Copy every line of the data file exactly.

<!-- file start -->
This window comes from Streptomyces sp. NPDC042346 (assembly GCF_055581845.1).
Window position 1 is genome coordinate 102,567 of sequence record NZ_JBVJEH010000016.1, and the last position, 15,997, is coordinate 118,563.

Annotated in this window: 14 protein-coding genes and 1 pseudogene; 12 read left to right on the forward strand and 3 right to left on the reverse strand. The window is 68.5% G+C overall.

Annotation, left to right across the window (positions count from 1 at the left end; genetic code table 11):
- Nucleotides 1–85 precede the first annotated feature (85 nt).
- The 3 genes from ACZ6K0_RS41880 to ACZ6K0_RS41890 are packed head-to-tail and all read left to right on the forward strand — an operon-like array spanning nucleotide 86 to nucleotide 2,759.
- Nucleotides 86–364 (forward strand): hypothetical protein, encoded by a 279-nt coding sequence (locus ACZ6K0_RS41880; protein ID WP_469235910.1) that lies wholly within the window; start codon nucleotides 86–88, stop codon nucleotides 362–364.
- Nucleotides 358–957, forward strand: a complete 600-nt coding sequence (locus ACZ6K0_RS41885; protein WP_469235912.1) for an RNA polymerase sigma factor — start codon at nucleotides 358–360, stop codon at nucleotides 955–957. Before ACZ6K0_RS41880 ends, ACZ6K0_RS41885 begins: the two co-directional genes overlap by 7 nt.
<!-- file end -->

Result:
This window comes from Streptomyces sp. NPDC042346 (assembly GCF_055581845.1).
Window position 1 is genome coordinate 102,567 of sequence record NZ_JBVJEH010000016.1, and the last position, 15,997, is coordinate 118,563.

Annotated in this window: 14 protein-coding genes and 1 pseudogene; 12 read left to right on the forward strand and 3 right to left on the reverse strand. The window is 68.5% G+C overall.

Annotation, left to right across the window (positions count from 1 at the left end; genetic code table 11):
- Nucleotides 1–85 precede the first annotated feature (85 nt).
- The 3 genes from ACZ6K0_RS41880 to ACZ6K0_RS41890 are packed head-to-tail and all read left to right on the forward strand — an operon-like array spanning nucleotide 86 to nucleotide 2,759.
- Nucleotides 86–364 (forward strand): hypothetical protein, encoded by a 279-nt coding sequence (locus ACZ6K0_RS41880; protein ID WP_469235910.1) that lies wholly within the window; start codon nucleotides 86–88, stop codon nucleotides 362–364.
- Nucleotides 358–957, forward strand: a complete 600-nt coding sequence (locus ACZ6K0_RS41885; protein WP_469235912.1) for an RNA polymerase sigma factor — start codon at nucleotides 358–360, stop codon at nucleotides 955–957. Before ACZ6K0_RS41880 ends, ACZ6K0_RS41885 begins: the two co-directional genes overlap by 7 nt.